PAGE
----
In the statement that was released on Friday, the United States, Britain and France said, “We will never sign this treaty. We will never eliminate our nuclear weapons.” And it was a very bald statement, which has always been the truth, but was really quite a departure from their normal diplomatic attempts to cover up what they’re doing. And it was quite striking in that way.

DB: You know, people go on about Donald Trump — and there’s a lot to go on about — but these western progressive nations are still talking insanely in 2017. They’re as crazy as any of the politicians who are on the scene now, and this decision demonstrates it.

IH: I think that’s true. You know, we’ve argued for a long time that nuclear weapons are so destructive, and the chance of their use is so great, that no one should ever have possession of them. I think the “Trump Factor” is a real phenomenon. This is the first time that a large arsenal of a major nuclear power has been in the control of someone who is judged by the security experts in his own party to lack the judgment, the temperament and the knowledge base to command a nuclear arsenal. And there are implications in that — not the least, if it happens once, it can happen again.

DB: But you know what, I have to just say something about all the politicians… I’m no defender of Trump, but before that with Hillary Clinton and her policy — in terms of foreign policy — Syria was a no-fly zone. That’s a road to World War 3 — that’s insane!

All these politicians are willing to talk in the context of everything being on the table — you know that phrase, everything’s always on the table with these folks. […] I’ve never trusted the CIA. And all those folks advising Trump, they’ve got some serious problems. A bunch of them have been liars. They’ve been bugging all of us. I mean there’s a lot to question across the board, and that to me is what makes nuclear weapons extremely troubling in the hands of all these folks.

IH: Oh, there’s some truth to that. Nobody should have their finger on the button. The solution is not to get Donald Trump’s finger off the button, it’s to get rid of the button altogether. Having said that, there is something different about having Donald Trump in charge of the nuclear arsenal, and we cannot turn our backs on that fact.

DB: […] What do you suggest? What do you think people can do about this? What are the realities in terms of what you would recommend if people are interested in standing up and making a difference?

IH: Well, a couple of intermediate steps. First of all, there’s legislation before Congress introduced by Senator Markey and Congressman Lieu, that requires that Congress give prior authorization before nuclear weapons can be used. This is exactly as it should be. The Constitution says only Congress can declare war. Certainly only Congress should be able to declare a nuclear war. And this is a useful, small step in the right direction. That legislation should be passed.

Secondly, we should be demanding that the United States take its nuclear weapons off its hair-trigger alert. There’s no excuse for maintaining these arsenals in a configuration where they can be launched in 15 minutes. It merely creates an increased danger that there will be an accidental or unauthorized use. It’s not necessary to blow up the world in 15 minutes’ time. If we decide that that’s what we’re going to do, we can do it in 24 hours. So the weapons should be taken off this hair-trigger alert.

But more fundamentally, we need to be demanding that the United States completely change its nuclear policy: stop insisting that we’re going to maintain a nuclear arsenal as a way of protecting our security, and acknowledge that, in fact, nuclear weapons are the greatest threat to our security, and that what we need to do is aggressively pursue, in agreement with the other nuclear weapon states, to eliminate all of these weapons.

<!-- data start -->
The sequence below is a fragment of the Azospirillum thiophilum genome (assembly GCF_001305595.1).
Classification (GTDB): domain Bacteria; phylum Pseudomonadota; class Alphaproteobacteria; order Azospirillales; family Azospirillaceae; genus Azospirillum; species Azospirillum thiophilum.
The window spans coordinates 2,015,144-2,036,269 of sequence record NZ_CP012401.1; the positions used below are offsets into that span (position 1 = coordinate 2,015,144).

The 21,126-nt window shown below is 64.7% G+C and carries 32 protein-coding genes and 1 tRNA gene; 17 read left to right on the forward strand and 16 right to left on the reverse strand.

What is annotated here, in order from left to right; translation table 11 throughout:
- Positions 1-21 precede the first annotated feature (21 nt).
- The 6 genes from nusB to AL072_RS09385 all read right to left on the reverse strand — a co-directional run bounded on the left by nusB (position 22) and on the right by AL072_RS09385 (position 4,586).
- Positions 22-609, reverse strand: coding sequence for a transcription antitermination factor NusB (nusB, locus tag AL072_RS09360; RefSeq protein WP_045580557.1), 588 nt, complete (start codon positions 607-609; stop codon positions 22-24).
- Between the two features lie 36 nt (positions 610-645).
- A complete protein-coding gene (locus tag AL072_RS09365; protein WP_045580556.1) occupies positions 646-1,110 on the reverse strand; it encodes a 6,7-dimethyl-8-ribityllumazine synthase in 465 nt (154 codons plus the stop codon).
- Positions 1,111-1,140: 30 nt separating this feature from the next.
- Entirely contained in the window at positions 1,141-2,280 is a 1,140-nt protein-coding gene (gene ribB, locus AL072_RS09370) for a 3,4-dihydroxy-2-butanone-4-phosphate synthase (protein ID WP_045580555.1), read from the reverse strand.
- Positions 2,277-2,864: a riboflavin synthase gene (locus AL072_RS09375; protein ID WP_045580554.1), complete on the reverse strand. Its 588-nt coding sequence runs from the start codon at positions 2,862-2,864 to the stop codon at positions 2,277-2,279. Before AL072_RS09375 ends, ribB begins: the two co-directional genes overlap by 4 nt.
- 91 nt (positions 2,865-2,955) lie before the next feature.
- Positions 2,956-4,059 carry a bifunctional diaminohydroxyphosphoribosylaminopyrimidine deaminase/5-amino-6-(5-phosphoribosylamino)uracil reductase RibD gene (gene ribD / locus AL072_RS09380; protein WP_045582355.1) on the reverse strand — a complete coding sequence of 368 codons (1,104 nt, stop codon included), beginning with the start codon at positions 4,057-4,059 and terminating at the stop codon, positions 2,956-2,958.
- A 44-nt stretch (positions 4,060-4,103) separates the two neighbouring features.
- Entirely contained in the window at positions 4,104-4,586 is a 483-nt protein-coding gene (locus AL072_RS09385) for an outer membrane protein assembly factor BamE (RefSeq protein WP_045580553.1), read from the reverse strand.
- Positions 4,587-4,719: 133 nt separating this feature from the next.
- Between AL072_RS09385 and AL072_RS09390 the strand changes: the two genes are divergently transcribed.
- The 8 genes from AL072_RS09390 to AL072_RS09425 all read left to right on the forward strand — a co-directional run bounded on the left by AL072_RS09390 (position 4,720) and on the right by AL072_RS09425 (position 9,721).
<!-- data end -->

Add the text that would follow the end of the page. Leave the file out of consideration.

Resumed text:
Now, we may not be successful in this effort, we may not be able to get other countries to join with us, but we need to try. And the United States has not been trying. In fact it’s been doing just the opposite: it’s been planning to spend a trillion dollars to make heinous nuclear arsenals over decades to come. And that has to change.

It is urgently in the interest of U.S. national security, as well as the security of everybody on the planet, that we actively pursue the vision of a world free of nuclear weapons — not just at the rhetorical level like President Obama did, but really in our actual policy. And that we seek to begin negotiations with the other nuclear weapons states, for a treaty amongst them that provides a specific timetable, and enforcement and verification measures, so that we can, with confidence, eliminate all the nuclear weapons that are being held. And this can be done, the only thing that is lacking is the political will to do it.

DB: Before we say goodbye, can you give us maybe a doctor’s perspective on this? You know, you take an oath to save lives — how do you come at this from that perspective?

IH: Well, I think Physicians for Social Responsibility views nuclear weapons as primarily a public health problem. They are the greatest threat to public health that’s ever existed, and we see this as an extension of our responsibility as physicians to protect our patients. We talk to our patients about why they shouldn’t drink excessively, why they shouldn’t smoke at all, why they should watch their weight and so on. We also need to talk to them about other threats to their health, and this is the greatest threat of all.

And that’s really been the motivation, I think, for the physicians’ movement — to bring this message of grave danger to our patients, in the hopes that we’ll be able to mobilize them to take the necessary political action to force our government to get rid of these weapons once and for all.

Dennis J Bernstein is a host of ;Flashpoints; on the Pacifica radio network and the author of Special Ed: Voices from a Hidden Classroom. You can access the audio archive of this interview at the weblink above.